More resources: 

 The video of the press conference can be found at:

-“Now is the Time: The President’s Plan to Protect our Children and our Communities by Reducing Gun Violence”:

-Center for Medicare & Medicaid Services’ State Health Official Letter on the application of the Mental Health Parity and Addiction Equity Act to Medicaid managed care organizations, the Children’s Health Insurance Program, and alternative benefit (benchmark) plans:

-USA Today article on the President’s mental health announcements: article on the President’s mental health announcements:

federal health policy plan – National Coalition on Health Care

The National Coalition on Health Care recently released a proposal to help the federal government address the issues of the budget deficit and rising health care costs. They offer a 7-point strategy, along with 50 specific recommendations, for closing the deficit and reducing health care costs.

The 7 points of this strategy are:

1. Change the provider incentives to reward value, not volume;

2. Encourage patient and consumer engagement;

3. Use market competition to increase value;

4. Ensure that the highest-cost patients receive high-value, coordinated care;

5. Bolster the primary care workforce;

6. Reduce errors, fraud, and administrative overhead; and

7. Invest in prevention and population health.

NAMI Texas strongly encourages you to read the full report. Please send our Policy Coordinator any feedback on the report that you may have, we would greatly appreciate your input on this. You may reach our Policy Coordinator at

You can learn more about the National Coalition on Health Care Coverage here:

Their plan – “Curbing Costs, Improving Care: The Path to an Affordable Health Care Future” – is available here:

Report by Texas Council of Community Centers – “Redesigning the Publicly-Funded Mental Health System in Texas”

On September 25th, 2012, the Texas Council of Community Centers released a draft of a report called, “Redesigning the Publicly-Funded Mental Health System in Texas”. The report is the result of the Healthcare Opportunities Workgroup (HOW), an effort led by the Texas Council. You can read the report here:

The draft report contains the following 3 recommendations:

1. Carve-in Medicaid covered mental health services into the STAR and STAR+PLUS Health Maintenance Organization (HMO) plans.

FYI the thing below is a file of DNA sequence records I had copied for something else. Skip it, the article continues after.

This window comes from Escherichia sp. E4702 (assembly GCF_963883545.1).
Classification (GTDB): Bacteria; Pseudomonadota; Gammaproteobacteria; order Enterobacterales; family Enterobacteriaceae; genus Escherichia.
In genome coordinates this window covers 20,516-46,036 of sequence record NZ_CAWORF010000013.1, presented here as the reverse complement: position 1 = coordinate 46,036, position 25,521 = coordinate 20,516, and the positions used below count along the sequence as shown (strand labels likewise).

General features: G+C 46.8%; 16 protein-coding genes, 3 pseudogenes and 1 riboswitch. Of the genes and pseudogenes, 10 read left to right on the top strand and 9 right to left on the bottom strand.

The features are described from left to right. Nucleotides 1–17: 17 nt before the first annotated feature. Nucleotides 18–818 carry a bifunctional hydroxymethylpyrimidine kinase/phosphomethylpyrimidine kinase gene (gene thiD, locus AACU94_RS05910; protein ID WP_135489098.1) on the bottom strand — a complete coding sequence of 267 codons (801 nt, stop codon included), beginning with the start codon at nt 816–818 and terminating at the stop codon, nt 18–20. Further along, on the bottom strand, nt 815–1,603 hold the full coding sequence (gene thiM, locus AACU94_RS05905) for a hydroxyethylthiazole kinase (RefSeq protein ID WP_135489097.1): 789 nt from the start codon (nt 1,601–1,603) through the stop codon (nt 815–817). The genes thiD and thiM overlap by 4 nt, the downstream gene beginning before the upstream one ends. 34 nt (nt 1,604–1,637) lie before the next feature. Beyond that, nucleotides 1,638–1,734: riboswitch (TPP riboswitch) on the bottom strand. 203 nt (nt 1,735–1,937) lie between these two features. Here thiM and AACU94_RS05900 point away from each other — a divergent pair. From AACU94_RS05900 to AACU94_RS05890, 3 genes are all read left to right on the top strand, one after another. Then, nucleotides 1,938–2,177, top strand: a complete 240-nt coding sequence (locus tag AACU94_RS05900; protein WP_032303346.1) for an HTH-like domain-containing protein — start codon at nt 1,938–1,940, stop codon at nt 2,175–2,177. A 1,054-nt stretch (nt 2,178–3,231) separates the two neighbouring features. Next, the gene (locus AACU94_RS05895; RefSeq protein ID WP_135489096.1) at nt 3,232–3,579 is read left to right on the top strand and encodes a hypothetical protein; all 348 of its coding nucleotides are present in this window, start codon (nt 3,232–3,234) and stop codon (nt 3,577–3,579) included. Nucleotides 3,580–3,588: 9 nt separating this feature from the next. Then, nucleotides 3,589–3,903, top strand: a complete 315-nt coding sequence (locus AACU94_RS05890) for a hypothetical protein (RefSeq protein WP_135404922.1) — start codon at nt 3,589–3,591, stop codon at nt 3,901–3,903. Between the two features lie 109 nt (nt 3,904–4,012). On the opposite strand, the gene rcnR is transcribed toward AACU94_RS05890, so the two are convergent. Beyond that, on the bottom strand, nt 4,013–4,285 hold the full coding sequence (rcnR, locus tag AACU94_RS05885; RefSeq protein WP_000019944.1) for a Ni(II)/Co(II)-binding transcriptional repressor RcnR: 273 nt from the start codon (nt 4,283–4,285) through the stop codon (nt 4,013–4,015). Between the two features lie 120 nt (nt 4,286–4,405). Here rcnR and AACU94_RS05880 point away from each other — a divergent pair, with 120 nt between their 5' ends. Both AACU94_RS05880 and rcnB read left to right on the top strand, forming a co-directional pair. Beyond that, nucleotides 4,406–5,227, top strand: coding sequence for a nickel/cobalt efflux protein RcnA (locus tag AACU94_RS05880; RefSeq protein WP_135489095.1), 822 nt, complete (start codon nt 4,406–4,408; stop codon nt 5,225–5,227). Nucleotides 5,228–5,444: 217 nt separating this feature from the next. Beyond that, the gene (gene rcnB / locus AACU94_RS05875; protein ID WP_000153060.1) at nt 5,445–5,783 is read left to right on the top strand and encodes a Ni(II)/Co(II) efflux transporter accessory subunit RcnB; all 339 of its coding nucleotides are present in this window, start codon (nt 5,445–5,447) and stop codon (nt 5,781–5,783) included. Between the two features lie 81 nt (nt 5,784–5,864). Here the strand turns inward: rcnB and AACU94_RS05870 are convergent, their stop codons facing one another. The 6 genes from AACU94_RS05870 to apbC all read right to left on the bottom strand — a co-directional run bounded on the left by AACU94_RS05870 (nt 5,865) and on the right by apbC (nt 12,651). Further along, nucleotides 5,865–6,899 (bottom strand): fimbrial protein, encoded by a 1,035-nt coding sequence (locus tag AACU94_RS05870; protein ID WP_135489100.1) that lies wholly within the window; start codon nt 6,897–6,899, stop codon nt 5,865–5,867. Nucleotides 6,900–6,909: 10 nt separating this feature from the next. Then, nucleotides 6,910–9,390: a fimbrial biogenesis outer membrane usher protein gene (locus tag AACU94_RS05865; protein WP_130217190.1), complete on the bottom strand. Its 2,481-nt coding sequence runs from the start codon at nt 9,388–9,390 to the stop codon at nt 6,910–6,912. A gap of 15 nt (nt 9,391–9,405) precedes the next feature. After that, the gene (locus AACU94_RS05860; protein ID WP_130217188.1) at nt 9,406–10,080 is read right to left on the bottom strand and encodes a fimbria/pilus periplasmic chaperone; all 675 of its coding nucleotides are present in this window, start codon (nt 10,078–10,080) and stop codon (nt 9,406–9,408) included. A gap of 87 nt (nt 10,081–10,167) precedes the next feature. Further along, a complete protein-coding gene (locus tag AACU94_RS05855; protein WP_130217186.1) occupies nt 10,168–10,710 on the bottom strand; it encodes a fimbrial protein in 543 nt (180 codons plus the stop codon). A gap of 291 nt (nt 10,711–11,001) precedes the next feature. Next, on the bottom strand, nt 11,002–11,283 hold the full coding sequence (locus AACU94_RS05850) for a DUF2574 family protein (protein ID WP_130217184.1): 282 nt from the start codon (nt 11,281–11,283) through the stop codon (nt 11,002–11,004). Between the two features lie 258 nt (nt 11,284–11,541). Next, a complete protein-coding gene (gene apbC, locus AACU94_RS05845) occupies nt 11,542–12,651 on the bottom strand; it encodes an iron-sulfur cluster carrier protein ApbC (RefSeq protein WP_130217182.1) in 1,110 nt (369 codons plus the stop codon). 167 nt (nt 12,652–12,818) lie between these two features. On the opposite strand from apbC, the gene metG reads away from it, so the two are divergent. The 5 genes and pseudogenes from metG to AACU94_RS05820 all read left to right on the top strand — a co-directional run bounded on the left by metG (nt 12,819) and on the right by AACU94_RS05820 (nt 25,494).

• Ensure access to vital Medicaid services that enhance and support recovery including psychiatric, rehabilitative skills training and counseling services for adults with serious mental illness and children with serious emotional disturbance through a designated benefit package and capitation rate in managed care.
  • Require STAR and STAR+PLUS plans to support and fund designated Health Homes for adults with Serious Mental Illness and children with Serious Emotional Disturbance.
  • Require STAR and STAR+PLUS plans to establish a network of comprehensive mental health providers by contracting with DSHS certified private and public Medicaid Mental Health Rehabilitation providers.

2. Retain local control over important community decisions related to public mental health services through the network of Local Mental Health Authorities.

3. Strengthen community mental health and substance use disorder services by leveraging the 1115 Transformation Waiver to maximize federal revenue as a match to state and local funding expended for indigent care.

The Texas Council is seeking input on this draft report. If you have comments to provide, please submit them at the following link by close-of-business on Friday, October 19, 2012:

Article about Texas Medicaid Transformation Waiver

See the link below to an excellent article about the incredible opportunities and significant funding challenges associated with Texas’ Medicaid Transformation Waiver. Over $800 million in federal money is available to the Rio Grande Valley over a 5-year period, but first they need to come up with a $300 million+ match, which is difficult because they lack both a hospital district and adequate local tax revenue. But if they find a way to access some or all of that federal money, they’ll have to develop new, innovative programs that are positive for individuals with serious, persistent mental illnesses – “the so-called menu could range from programs to reduce hospital readmission rates to developing health information exchanges to keeping clinics open at night and on the weekends.”